Thu, 09/14/2017 - 13:39 Permalink
Doug (not verified)

Cindy I will try to assist you with how it worked for my wife. My wife is my private insurance plan so she doesn't need medicare at this point in time. There was some confusion at first when she started on disability because they had already started adjusting the SSDI payment thinking she needed medicare. In other words the medicare payment comes directly from you SSDI payment. Once she went through the process of stopping medicare her SSDI was adjusted about $110 higher because she no longer carried medicare. One thing to remember is to keep medicare Part A. There is no cost to have that on you once you qualify for medicare. It keeps your medicare in place in the event you need to get Part B it will save you a lot of time.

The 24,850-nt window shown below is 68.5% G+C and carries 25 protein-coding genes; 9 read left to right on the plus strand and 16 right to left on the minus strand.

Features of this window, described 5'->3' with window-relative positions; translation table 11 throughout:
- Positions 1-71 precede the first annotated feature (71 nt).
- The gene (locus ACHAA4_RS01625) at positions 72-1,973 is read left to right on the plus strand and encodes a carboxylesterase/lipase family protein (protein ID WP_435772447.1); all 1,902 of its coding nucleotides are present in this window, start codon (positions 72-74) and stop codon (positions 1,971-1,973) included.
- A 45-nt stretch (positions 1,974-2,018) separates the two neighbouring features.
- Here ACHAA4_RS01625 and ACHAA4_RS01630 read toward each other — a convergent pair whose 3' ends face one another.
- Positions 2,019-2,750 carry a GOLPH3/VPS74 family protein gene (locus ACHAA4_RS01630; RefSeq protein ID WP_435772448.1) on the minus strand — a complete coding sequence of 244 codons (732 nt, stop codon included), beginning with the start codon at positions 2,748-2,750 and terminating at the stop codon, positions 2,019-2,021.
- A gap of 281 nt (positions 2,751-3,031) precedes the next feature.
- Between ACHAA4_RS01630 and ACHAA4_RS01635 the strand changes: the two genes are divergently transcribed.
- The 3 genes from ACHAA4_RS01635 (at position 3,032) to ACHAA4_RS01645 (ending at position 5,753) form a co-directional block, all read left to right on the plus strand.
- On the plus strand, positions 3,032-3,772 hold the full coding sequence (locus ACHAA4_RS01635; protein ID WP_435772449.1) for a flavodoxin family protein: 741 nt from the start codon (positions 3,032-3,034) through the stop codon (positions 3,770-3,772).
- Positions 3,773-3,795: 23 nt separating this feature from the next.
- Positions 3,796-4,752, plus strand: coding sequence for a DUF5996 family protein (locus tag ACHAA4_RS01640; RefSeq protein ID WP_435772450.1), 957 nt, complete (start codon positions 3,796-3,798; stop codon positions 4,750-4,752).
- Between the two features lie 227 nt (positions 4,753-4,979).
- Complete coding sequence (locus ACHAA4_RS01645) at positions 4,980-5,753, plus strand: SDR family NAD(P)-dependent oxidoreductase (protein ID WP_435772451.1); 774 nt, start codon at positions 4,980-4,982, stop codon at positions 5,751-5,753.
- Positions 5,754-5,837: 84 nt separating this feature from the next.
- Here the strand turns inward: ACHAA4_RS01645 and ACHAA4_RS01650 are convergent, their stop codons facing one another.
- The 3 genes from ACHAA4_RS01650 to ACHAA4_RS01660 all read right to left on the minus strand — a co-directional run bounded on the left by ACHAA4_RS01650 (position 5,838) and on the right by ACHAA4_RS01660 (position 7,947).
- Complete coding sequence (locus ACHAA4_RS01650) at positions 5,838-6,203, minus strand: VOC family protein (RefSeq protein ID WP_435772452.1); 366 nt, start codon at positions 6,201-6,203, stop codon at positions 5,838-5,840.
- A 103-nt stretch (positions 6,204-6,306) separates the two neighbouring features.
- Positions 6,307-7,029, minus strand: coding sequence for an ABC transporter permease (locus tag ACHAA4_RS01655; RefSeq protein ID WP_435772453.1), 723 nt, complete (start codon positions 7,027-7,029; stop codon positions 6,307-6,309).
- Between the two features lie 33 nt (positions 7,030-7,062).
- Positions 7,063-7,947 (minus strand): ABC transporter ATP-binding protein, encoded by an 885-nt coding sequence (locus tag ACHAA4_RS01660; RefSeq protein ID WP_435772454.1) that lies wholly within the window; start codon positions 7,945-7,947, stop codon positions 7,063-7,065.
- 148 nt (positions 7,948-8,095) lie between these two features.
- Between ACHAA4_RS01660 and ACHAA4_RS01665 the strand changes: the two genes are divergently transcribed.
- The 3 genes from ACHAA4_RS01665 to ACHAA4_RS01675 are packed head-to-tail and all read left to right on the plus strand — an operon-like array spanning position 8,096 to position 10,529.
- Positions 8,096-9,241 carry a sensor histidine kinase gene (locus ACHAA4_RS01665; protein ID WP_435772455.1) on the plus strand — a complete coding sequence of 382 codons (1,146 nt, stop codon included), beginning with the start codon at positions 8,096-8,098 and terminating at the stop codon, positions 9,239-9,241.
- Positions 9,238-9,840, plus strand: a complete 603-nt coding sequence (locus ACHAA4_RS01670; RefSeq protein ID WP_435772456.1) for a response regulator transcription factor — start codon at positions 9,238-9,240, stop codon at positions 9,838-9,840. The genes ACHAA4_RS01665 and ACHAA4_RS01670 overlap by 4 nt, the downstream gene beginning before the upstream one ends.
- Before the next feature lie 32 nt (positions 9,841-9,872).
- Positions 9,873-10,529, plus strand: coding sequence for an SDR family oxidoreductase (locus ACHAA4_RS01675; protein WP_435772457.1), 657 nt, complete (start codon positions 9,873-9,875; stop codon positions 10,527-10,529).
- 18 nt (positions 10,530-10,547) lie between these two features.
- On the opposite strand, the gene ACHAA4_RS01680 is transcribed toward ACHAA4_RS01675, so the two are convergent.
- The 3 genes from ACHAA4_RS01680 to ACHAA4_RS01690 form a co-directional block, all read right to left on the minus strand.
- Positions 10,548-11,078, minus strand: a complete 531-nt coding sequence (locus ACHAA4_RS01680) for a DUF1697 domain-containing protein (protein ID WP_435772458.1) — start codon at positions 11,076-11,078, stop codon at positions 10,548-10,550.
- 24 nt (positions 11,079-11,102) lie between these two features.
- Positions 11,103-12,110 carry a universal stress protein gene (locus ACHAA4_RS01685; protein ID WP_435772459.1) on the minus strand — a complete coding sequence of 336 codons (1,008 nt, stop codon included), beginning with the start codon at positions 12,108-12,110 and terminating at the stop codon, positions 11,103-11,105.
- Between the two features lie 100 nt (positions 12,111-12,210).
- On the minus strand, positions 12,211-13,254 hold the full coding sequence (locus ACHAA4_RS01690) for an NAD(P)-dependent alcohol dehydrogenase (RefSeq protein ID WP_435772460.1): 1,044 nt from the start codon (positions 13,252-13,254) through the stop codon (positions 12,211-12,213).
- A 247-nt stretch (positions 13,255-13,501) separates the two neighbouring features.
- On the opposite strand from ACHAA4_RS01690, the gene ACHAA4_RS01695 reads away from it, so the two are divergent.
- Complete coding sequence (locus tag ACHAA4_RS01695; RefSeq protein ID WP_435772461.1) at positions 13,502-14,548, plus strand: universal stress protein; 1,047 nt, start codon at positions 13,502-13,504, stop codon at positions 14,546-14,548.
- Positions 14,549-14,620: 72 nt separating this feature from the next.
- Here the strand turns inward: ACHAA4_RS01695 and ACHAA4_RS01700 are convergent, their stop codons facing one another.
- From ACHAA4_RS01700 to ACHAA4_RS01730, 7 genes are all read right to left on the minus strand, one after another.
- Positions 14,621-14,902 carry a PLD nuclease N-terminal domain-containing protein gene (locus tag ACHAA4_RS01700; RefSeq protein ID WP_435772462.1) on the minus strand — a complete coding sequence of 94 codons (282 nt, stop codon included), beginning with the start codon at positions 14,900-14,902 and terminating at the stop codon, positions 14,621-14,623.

Wed, 06/14/2017 - 11:47 Permalink

In reply to by Doug (not verified)

Hi Doug,
Thanks for sharing your story! That's a very good point, you can keep Part A without needing to enroll in part B.

Wed, 06/14/2017 - 13:04 Permalink
Nancy (not verified)

My husband started on SSI Disability in 2009 following a massive stroke in 2008. His was given Medicare Disability. We also purchase a Medicare Advantage insurance to cover the medical part. SSI takes out $100 a month from his SSI check for Medicare. If Medicare A is automatic and he is on a Medicare Advantage ins for medical why is SSI taking $100 each month for Medicare? Please advise and thank you.

Thu, 09/07/2017 - 12:30 Permalink

In reply to by Nancy (not verified)

Hi there,